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Infectious Disease: Tuberculosis- A Contagious Deadly Disease  Previous Next

Tuberculosis- A Contagious Deadly Disease

by: Healthyou, RN

Tuberculosis (TB) is a contagious disease caused by the tubercle bacillus, mycobacterium tuberculosis. It commonly affects the lungs but can affect bones and the spine.
The infection is transferred when a person inhales droplets from an infected person. This may be when the infected person coughs, sneezes or exhales. Each person can infect about 10-15 people every year if not treated.
At least 9:10 people infected with the tubercle bacillus do not develop symptoms or have positive chest x-rays. In the USA five percent of infected persons get sick within 12-24 months. Once an individual inhales these droplets, one of four incidences can occur.
1. Their immune system can kill the bacteria, the person does not become infected, the disease is not contagious
2. The bacteria can become dormant and never grow, the infection is not contagious.
3. The bacteria can become dormant for a period, and then begin to grow; symptoms appear later and the infection becomes contagious.
4. The bacteria will multiply rapidly and active TB symptoms appear almost immediately. The disease is contagious
About 2 million deaths occur annually, most occurring in the developing countries. It is estimated than 1/3 of the world‘s population is infected with the tubercle bacillus, the largest number of cases occurring in South East Asia

Signs and Symptoms
• Contact with an infected person
• Cough with sputum more than two weeks
• Loss of weight
• Low grade fever
• Loss of appetite
• Chest pain

Risk factors- The HIV infection is a major risk factor for tuberculosis, together the two infections are a deadly combination. Persons living with HIV are twice as likely to develop TB or die of the disease as persons not infected with the HIV. Another high risk factor is tobacco smoking. Compared with non-smokers, smokers have an increased risk of:
 Dying from TB
 Having a positive tuberculin test
 Having active TB
Other risk factors are:
 Passive smoking
 Indoor pollution from bio mass fuel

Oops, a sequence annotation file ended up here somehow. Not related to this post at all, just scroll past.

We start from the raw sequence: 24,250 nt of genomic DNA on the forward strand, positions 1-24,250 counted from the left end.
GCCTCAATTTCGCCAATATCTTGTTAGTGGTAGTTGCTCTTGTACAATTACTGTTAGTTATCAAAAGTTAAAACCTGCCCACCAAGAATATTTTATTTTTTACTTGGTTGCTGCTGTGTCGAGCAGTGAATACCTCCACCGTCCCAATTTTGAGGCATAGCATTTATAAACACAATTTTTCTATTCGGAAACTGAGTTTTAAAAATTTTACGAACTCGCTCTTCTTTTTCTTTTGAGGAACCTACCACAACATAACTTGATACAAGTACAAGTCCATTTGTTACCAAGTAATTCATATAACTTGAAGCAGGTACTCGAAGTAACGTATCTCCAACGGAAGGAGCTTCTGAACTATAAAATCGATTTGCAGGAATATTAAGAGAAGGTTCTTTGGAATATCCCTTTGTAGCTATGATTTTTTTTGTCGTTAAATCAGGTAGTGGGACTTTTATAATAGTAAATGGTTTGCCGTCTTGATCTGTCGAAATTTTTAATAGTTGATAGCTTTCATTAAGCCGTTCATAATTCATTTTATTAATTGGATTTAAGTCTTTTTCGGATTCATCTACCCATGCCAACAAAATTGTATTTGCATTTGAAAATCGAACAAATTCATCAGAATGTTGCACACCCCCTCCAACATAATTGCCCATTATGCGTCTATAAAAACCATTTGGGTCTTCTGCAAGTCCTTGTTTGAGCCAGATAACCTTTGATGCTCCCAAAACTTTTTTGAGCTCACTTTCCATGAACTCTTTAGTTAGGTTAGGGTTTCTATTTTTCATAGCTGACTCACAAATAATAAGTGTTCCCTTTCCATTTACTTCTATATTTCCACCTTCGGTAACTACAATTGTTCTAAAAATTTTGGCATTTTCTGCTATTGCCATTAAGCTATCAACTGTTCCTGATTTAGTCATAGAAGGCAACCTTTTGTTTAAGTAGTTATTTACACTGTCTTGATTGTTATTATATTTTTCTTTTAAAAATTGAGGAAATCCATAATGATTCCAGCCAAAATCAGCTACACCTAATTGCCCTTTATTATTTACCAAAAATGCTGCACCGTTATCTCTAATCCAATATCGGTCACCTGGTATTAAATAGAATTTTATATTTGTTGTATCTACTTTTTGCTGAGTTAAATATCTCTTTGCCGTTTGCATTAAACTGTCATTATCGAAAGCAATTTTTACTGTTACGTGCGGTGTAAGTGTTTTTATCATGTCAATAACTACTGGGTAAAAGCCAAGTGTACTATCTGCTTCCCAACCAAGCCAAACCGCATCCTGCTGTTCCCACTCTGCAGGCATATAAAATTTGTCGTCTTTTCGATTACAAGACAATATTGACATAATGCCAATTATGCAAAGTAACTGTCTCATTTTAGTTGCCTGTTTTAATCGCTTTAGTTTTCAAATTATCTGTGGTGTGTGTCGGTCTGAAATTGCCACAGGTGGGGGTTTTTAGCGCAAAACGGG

 Patients with organ transplants
 Intravenous drug users
 Patients with silicosis
 Alcoholics
 Homeless persons

Treatment- Drug therapy is the treatment of choice. A combination of drugs including antibiotics makes treatment at home possible. The aims of drug therapy are:
1. Lowering the number of bacilli as quickly as possible, thereby reducing the risk of transmitting the infection
2. Preventing the development of drug resistance
3. To prevent relapse
If drugs are not effective in controlling the disease, surgery may be necessary. The following procedures can be done:
1. Removal of one or more ribs.
2. Removal of part of the lung, or the entire lung
3. Collapsing the lung by pneumothorax
Infection control measures such as isolation and hospitalization are necessary to reduce the risk of transmitting the disease. This is usually of short duration. While at home, the following measures are necessary:
• Compliance with medication
• Monthly sputum tests
• Monitoring of side effects

Preventing Tuberculosis- HIV is the cause of the increase incidence of TB. Twice as many HIV victims are dying of TB than was expected. Any prevention measures should include testing and treating this high risk group. They should include:
1. Testing HIV victims for TB
2. Treating HIV victims for TB
3. Testing all TB cases for HIV

World Health Organization (WHO) has a global prevention strategy to stop TB by the year 2015. A Stop TB partnership is extended to all globally. By engaging all they expect to control tuberculosis and eliminate drug resistance.

The author is a registered nurse. She teaches and educates people to take care of themselves and their health. This is done online at the website Making Health Decisions

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Submitted by: Healthyou
(Added: Fri Apr 24 2009 Hits: 1852 Downloads: 0 Rating: 0.00 Votes: 0)   Rate It   Review It


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